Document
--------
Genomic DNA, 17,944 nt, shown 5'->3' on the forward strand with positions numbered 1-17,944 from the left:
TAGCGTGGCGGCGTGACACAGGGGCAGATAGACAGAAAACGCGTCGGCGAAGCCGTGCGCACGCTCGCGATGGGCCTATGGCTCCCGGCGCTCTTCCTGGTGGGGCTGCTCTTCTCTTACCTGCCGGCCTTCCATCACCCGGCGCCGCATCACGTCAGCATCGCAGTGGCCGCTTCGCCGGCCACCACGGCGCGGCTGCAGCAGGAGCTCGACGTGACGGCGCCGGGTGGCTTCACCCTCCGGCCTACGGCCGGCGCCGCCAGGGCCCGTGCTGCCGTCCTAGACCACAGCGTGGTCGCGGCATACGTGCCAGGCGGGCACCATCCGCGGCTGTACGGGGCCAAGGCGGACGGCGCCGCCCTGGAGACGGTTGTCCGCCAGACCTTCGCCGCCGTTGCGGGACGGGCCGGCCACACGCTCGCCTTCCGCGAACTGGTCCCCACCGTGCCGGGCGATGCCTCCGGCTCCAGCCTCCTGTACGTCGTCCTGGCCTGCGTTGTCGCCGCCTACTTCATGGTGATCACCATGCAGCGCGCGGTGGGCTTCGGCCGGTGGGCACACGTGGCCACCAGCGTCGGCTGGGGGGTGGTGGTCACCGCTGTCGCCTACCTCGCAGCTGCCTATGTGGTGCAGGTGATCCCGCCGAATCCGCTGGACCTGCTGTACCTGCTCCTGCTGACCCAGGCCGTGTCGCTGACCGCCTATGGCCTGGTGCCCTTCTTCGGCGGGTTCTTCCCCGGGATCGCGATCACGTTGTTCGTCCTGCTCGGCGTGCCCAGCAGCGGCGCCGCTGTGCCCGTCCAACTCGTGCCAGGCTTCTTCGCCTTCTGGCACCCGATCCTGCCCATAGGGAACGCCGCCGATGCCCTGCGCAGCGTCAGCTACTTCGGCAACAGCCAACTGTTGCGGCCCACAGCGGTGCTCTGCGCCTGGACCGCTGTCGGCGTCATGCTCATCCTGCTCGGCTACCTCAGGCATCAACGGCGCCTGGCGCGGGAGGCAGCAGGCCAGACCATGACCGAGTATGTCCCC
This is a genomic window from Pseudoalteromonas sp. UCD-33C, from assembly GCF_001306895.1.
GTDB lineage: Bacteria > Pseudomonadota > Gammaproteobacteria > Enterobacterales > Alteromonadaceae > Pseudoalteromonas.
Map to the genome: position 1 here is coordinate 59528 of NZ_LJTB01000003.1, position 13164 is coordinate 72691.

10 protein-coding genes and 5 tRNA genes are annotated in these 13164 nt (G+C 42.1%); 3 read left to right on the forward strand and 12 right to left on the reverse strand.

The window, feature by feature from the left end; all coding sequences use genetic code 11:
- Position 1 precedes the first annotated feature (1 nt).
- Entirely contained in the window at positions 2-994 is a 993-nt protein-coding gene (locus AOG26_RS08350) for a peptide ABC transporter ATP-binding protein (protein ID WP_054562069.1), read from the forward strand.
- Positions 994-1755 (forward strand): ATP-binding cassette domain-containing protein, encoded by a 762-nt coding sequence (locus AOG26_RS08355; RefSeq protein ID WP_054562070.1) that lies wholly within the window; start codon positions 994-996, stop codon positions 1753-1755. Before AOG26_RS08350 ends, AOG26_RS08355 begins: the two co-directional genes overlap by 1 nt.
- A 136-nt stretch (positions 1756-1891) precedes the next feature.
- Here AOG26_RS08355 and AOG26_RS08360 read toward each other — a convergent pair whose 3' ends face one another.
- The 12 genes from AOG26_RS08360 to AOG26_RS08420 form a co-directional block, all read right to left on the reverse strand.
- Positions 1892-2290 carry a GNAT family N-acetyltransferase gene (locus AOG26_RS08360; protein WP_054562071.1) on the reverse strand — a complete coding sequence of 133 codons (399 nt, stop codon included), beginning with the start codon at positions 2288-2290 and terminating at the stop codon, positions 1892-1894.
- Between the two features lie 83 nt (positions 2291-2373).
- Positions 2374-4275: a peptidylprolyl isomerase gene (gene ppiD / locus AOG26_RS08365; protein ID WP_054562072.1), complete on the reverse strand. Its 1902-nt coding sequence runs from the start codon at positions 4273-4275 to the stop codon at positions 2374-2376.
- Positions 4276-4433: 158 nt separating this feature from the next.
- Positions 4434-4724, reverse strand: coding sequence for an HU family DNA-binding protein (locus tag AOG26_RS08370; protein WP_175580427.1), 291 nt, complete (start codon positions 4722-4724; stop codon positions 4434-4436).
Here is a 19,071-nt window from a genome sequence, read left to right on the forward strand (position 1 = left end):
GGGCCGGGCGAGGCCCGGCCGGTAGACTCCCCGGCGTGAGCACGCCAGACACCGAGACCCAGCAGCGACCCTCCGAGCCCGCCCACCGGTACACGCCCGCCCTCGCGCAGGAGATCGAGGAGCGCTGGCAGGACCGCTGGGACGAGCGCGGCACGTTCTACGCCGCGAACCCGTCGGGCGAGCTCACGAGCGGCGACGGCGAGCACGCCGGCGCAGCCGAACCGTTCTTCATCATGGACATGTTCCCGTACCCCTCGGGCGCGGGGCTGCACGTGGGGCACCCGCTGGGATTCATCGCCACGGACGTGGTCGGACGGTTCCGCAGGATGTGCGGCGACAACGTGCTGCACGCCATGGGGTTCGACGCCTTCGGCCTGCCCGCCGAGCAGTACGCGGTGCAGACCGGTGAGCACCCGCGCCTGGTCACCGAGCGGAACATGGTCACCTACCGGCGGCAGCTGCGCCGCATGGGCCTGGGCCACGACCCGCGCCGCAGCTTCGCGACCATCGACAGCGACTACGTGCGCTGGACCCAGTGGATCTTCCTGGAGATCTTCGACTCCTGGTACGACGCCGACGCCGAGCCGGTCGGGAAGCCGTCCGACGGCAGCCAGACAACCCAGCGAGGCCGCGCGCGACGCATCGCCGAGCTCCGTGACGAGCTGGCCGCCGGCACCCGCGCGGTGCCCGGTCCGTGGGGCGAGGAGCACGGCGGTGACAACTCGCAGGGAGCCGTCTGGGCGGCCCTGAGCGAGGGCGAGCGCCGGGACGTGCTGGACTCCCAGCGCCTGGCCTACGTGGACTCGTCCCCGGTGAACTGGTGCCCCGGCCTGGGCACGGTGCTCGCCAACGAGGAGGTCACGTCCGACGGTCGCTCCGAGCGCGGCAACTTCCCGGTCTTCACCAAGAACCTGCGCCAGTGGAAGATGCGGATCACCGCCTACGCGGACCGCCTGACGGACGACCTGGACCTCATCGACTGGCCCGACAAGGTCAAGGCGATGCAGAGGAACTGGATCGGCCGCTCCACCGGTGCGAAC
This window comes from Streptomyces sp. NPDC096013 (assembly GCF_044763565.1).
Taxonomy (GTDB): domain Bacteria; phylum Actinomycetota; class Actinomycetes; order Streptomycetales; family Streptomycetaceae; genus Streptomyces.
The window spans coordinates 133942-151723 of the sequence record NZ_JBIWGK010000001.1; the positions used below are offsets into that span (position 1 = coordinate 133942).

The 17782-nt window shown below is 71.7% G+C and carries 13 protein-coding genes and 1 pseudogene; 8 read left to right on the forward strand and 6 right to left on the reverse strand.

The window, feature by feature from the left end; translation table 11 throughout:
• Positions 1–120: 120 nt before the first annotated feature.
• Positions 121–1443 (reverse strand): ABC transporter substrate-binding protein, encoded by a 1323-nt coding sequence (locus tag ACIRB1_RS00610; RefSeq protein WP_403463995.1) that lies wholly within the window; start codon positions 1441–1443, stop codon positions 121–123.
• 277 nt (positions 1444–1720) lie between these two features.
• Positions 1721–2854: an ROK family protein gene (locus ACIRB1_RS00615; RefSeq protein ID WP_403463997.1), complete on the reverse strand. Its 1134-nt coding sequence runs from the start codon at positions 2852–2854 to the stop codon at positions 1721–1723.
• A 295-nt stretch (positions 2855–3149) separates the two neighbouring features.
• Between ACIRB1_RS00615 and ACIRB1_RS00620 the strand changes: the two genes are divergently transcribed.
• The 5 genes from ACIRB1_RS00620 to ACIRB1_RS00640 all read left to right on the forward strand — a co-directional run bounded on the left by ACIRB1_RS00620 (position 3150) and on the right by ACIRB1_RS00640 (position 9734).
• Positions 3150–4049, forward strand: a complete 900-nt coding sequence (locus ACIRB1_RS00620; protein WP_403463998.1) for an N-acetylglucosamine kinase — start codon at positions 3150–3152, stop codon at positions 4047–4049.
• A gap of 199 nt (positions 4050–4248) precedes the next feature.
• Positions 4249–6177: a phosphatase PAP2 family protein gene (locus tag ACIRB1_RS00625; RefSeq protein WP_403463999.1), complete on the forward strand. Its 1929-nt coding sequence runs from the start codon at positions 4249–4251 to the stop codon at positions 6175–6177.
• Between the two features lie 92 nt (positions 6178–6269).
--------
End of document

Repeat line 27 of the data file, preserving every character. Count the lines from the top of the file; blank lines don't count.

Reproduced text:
• Positions 121–1443 (reverse strand): ABC transporter substrate-binding protein, encoded by a 1323-nt coding sequence (locus tag ACIRB1_RS00610; RefSeq protein WP_403463995.1) that lies wholly within the window; start codon positions 1441–1443, stop codon positions 121–123.